Defense

April 9, 2014

Joint Staff official discusses Russian military evolution

SFC Tyrone C. Marshall Jr.
American Forces Press Service

Russias conventional military is a regional power, but has limited capability for global power projection, the Joint Staffs director for strategic plans and policy told Congress April 8.

Navy Vice Adm. Frank C. Pandolfe discussed the evolution of Russian conventional military power during testimony alongside Derek Chollet, assistant secretary of defense for international security affairs, before the House Armed Services Committee.

Today, Russia is a regional power that can project force into nearby states, but it has very limited global power projection capability, Pandolfe said. It has a military of uneven readiness. While some units are well trained, most are less so.

Pandolfe said the Russian military suffers from corruption, and its logistic capabilities are limited.

Aging equipment, infrastructure and demographic and social problems will continue to hamper reform efforts, he added.

The U.S. military, in contrast, employs a military of global reach and engagement, Pandolfe said.

The readiness of our rotationally deployed forces is high, he said. We are working to address readiness shortfalls at home. And we operate in alliances, the strongest of which is NATO.

Composed of 28 nations, Pandolfe said, NATO is the most successful military alliance in history.

Should Russia undertake an armed attack against any NATO state, it will find that our commitment to collective defense is immediate and unwavering, the admiral said.

At the height of its military power, Pandolfe said, the Soviet Union was truly a global competitor. With millions of people under arms, a vast number of tanks and planes, a global navy and an extensive intelligence gathering infrastructure, he said, the Soviet military machine posed a very real threat.

Following the breakup of the Soviet Union in 1991, Pandolfe said, its arsenal fell into disrepair. Starved of funding and fragmented, he added, Russian military capability decayed throughout the 1990s.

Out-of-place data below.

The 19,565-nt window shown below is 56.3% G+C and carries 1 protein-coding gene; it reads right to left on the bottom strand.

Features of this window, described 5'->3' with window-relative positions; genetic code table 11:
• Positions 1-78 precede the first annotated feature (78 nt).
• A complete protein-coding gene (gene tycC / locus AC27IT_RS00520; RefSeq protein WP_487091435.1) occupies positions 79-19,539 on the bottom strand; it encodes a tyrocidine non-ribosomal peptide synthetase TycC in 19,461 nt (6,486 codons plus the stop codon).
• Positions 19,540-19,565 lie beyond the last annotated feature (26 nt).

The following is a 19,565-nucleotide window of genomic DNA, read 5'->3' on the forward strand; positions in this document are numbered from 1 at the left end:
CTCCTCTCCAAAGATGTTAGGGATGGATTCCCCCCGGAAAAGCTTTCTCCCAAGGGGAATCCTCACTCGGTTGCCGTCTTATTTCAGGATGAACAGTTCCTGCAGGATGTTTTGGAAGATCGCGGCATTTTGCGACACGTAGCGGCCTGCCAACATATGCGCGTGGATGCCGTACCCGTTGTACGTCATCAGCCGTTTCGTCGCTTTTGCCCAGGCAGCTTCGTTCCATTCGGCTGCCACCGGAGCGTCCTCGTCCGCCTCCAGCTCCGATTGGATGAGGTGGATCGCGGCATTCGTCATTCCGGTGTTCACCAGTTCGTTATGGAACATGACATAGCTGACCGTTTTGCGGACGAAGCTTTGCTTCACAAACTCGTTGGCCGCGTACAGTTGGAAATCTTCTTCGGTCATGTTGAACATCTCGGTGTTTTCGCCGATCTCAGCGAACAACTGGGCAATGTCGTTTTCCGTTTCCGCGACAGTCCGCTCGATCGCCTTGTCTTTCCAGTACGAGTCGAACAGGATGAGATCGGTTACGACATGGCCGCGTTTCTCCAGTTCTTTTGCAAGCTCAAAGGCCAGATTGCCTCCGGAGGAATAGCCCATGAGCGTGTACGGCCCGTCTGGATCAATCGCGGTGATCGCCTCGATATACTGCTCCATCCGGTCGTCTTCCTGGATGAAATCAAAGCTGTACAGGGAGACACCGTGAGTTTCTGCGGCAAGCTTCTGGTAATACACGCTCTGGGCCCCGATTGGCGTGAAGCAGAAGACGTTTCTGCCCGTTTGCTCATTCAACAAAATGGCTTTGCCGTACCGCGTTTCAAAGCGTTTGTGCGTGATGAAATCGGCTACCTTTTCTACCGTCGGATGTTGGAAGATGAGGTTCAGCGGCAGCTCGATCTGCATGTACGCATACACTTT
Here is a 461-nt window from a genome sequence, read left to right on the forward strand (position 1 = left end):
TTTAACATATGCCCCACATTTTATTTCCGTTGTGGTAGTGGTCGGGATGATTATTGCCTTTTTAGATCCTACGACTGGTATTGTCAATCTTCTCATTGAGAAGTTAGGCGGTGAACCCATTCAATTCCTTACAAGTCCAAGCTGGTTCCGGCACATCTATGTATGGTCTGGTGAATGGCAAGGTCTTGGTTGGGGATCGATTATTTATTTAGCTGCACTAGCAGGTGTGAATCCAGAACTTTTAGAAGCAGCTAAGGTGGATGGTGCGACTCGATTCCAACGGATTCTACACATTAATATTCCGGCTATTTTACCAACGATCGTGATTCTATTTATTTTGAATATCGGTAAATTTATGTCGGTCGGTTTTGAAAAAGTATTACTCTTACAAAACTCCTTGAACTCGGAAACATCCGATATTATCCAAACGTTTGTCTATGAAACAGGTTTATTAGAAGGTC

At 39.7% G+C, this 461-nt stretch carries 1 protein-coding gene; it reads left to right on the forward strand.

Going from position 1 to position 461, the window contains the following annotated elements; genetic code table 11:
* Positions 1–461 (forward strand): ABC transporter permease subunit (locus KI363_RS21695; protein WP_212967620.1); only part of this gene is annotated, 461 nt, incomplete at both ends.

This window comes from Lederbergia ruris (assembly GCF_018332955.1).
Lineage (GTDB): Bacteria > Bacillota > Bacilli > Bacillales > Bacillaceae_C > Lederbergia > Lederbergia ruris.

From the start of his term in 2000, President [Vladimir] Putin made military modernization a top priority of the Russian government, he said.

When Russia invaded Georgia in 2008, a number of shortcomings were noted in its military performance Pandolfe said.

This led the Russian government to further increase investment in its military services, and since 2008, those efforts have had some success, the admiral told the panel.

Russian military forces have been streamlined into smaller, more mobile units, Pandolfe explained. Their overall readiness has improved, and their most elite units are well trained and equiped. They now employ a more sophisticated approach to joint warfare. Their military has implemented organizational change, creating regional commands within Russia.

Pandolfe said these regional commands coordinate and synchronize planning, joint service integration, force movement, intelligence support and the tactical employment of units.

Finally, the Russian military adopted doctrinal change placing greater emphasis on speed of movement, the use of special operations forces, and information and cyber warfare, he said.

They instituted snap exercises, the admiral said, with these no-notice drills serving the dual purpose of sharpening military readiness and inducing strategic uncertainty as to whether they would swiftly transition from training to offensive operations.